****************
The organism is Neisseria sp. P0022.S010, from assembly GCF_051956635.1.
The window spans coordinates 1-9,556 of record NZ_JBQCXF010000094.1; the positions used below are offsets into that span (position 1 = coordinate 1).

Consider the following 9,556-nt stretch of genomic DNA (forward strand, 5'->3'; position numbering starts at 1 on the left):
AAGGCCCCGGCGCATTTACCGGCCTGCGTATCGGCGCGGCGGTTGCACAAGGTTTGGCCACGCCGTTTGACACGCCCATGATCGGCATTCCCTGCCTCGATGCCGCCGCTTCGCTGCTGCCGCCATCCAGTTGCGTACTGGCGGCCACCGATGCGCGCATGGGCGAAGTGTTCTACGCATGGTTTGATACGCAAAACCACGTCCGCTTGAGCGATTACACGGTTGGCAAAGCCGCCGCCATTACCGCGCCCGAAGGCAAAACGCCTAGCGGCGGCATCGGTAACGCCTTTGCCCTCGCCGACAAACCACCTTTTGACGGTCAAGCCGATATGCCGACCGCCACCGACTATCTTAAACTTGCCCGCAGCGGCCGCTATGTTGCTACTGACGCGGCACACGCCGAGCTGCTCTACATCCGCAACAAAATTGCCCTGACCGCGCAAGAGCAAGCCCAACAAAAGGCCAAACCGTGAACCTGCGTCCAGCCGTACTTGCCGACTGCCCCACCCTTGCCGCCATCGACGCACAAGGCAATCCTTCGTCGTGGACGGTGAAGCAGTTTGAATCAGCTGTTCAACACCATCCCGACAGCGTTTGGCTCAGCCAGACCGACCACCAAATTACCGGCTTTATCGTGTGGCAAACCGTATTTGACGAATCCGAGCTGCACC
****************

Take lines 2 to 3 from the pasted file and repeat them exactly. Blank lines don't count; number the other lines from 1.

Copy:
The window spans coordinates 1-9,556 of record NZ_JBQCXF010000094.1; the positions used below are offsets into that span (position 1 = coordinate 1).

Consider the following 9,556-nt stretch of genomic DNA (forward strand, 5'->3'; position numbering starts at 1 on the left):